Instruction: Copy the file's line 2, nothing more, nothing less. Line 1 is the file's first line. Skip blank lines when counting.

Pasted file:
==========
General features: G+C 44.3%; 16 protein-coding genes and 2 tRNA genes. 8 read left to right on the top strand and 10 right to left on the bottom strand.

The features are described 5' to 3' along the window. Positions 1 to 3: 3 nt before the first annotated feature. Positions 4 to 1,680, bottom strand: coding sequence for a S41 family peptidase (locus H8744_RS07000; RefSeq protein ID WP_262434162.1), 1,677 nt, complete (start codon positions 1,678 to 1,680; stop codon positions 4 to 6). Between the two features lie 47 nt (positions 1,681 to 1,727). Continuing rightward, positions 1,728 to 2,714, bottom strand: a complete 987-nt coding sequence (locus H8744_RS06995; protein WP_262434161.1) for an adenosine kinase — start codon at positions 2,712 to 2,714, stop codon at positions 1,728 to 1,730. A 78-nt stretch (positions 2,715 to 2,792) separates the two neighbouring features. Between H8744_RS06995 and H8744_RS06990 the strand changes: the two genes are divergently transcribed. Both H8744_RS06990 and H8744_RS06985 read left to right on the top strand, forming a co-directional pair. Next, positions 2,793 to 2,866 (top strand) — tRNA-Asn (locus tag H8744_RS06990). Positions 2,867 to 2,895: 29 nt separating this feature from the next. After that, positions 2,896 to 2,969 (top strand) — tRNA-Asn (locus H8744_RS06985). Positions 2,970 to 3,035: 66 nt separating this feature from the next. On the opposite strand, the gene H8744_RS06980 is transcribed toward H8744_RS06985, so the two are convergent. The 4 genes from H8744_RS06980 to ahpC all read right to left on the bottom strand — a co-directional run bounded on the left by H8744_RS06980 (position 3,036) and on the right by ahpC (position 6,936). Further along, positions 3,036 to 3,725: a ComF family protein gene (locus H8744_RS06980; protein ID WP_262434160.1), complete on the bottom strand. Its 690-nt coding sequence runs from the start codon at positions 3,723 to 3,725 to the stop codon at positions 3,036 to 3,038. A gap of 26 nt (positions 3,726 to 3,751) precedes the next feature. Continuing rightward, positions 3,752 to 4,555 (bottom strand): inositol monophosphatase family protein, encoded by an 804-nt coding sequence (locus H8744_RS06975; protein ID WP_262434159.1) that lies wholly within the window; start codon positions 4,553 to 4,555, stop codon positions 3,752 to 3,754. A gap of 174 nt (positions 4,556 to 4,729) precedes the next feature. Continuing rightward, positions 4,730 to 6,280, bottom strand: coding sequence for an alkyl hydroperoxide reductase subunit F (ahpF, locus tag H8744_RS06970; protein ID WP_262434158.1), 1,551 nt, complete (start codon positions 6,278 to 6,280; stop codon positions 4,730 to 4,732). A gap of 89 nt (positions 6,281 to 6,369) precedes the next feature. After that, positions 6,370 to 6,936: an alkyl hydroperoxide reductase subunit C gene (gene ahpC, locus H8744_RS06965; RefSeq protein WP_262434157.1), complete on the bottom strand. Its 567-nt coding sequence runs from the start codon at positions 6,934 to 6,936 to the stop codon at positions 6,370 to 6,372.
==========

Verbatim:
The features are described 5' to 3' along the window. Positions 1 to 3: 3 nt before the first annotated feature. Positions 4 to 1,680, bottom strand: coding sequence for a S41 family peptidase (locus H8744_RS07000; RefSeq protein ID WP_262434162.1), 1,677 nt, complete (start codon positions 1,678 to 1,680; stop codon positions 4 to 6). Between the two features lie 47 nt (positions 1,681 to 1,727). Continuing rightward, positions 1,728 to 2,714, bottom strand: a complete 987-nt coding sequence (locus H8744_RS06995; protein WP_262434161.1) for an adenosine kinase — start codon at positions 2,712 to 2,714, stop codon at positions 1,728 to 1,730. A 78-nt stretch (positions 2,715 to 2,792) separates the two neighbouring features. Between H8744_RS06995 and H8744_RS06990 the strand changes: the two genes are divergently transcribed. Both H8744_RS06990 and H8744_RS06985 read left to right on the top strand, forming a co-directional pair. Next, positions 2,793 to 2,866 (top strand) — tRNA-Asn (locus tag H8744_RS06990). Positions 2,867 to 2,895: 29 nt separating this feature from the next. After that, positions 2,896 to 2,969 (top strand) — tRNA-Asn (locus H8744_RS06985). Positions 2,970 to 3,035: 66 nt separating this feature from the next. On the opposite strand, the gene H8744_RS06980 is transcribed toward H8744_RS06985, so the two are convergent. The 4 genes from H8744_RS06980 to ahpC all read right to left on the bottom strand — a co-directional run bounded on the left by H8744_RS06980 (position 3,036) and on the right by ahpC (position 6,936). Further along, positions 3,036 to 3,725: a ComF family protein gene (locus H8744_RS06980; protein ID WP_262434160.1), complete on the bottom strand. Its 690-nt coding sequence runs from the start codon at positions 3,723 to 3,725 to the stop codon at positions 3,036 to 3,038. A gap of 26 nt (positions 3,726 to 3,751) precedes the next feature. Continuing rightward, positions 3,752 to 4,555 (bottom strand): inositol monophosphatase family protein, encoded by an 804-nt coding sequence (locus H8744_RS06975; protein ID WP_262434159.1) that lies wholly within the window; start codon positions 4,553 to 4,555, stop codon positions 3,752 to 3,754. A gap of 174 nt (positions 4,556 to 4,729) precedes the next feature. Continuing rightward, positions 4,730 to 6,280, bottom strand: coding sequence for an alkyl hydroperoxide reductase subunit F (ahpF, locus tag H8744_RS06970; protein ID WP_262434158.1), 1,551 nt, complete (start codon positions 6,278 to 6,280; stop codon positions 4,730 to 4,732). A gap of 89 nt (positions 6,281 to 6,369) precedes the next feature. After that, positions 6,370 to 6,936: an alkyl hydroperoxide reductase subunit C gene (gene ahpC, locus H8744_RS06965; RefSeq protein WP_262434157.1), complete on the bottom strand. Its 567-nt coding sequence runs from the start codon at positions 6,934 to 6,936 to the stop codon at positions 6,370 to 6,372.